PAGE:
The ZPD describes the phenomena that you can perform at your maximum capacity when being guided by someone more competent than you.
This phenomena is a major reason coaching is so important when we want to develop a new skill or capacity. The coach can guide us into levels of competence that we eventually make our own.
One common skill that I support my clients in developing is the skill of mediating internal conflict. All of us are at times beset by what can be described as an internal civil war. We have competing commitments that jockey with one another for attention.
Without practice in this domain, most of us experience our internal conflicts as a continuous power struggle that plays out just below our conscious awareness, bubbling up in periodic spells of confusion, doubt or difficult emotion.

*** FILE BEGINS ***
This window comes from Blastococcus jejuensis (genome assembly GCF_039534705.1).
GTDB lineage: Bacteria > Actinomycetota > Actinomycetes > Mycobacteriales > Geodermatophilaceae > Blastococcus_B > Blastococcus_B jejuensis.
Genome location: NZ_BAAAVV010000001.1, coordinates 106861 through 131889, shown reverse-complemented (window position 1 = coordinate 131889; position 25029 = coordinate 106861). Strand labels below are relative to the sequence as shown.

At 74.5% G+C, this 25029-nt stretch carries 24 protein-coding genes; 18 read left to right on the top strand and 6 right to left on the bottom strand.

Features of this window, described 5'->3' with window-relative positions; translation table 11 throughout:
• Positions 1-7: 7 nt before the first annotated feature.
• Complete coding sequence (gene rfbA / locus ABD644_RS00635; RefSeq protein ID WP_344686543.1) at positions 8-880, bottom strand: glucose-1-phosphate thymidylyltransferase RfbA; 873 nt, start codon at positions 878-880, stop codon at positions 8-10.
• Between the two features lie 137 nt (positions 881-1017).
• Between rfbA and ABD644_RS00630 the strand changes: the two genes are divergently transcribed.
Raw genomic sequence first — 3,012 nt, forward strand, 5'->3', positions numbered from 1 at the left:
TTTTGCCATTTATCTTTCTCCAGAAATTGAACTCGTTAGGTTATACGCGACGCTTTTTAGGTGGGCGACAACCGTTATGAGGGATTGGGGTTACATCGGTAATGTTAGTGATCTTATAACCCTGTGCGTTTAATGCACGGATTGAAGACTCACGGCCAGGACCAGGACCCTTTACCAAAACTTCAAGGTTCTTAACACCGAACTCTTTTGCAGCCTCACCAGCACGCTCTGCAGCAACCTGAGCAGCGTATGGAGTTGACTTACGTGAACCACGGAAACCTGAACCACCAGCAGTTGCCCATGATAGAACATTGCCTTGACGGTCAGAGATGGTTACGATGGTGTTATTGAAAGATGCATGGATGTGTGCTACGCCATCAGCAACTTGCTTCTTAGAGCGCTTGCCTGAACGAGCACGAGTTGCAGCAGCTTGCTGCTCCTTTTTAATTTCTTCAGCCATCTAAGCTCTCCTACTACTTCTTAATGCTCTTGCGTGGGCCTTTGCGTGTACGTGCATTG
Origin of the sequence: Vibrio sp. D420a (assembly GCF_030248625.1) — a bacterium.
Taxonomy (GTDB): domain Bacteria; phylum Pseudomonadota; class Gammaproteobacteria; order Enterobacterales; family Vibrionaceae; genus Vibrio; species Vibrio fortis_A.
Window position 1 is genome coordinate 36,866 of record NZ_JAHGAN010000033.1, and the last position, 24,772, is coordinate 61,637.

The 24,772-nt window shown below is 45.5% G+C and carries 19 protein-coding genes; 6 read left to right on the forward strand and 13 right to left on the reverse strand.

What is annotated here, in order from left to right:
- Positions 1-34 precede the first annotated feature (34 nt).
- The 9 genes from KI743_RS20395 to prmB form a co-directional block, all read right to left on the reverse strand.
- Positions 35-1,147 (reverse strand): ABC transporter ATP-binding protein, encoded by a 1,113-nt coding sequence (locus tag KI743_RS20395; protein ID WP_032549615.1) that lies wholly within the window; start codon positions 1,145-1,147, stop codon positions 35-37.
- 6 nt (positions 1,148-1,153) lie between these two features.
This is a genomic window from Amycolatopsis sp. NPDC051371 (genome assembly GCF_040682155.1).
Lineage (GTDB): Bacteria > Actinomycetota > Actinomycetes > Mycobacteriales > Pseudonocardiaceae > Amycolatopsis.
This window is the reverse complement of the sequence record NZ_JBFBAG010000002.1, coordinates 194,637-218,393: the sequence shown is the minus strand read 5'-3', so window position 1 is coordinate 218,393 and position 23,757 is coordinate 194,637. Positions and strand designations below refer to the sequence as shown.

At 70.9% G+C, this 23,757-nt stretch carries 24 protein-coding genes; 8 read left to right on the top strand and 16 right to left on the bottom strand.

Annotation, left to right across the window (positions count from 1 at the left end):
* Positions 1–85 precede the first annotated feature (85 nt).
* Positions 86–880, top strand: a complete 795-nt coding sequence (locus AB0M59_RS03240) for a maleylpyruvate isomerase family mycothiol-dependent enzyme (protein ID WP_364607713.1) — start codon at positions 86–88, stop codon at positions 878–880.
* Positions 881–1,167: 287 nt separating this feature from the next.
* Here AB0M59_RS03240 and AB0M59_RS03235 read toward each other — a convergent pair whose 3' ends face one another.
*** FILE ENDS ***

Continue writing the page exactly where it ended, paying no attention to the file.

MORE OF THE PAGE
What if we could negotiate an enduring truce, where each of our competing commitments are in a wise balance?
The presence of a skilled coach in this area helps us mediate these conflicts, much like a professional mediator might resolve conflict within a board room. More importantly, their expertise serves as a scaffolding for our own development, so that we become more skillful in resolving our inner tensions.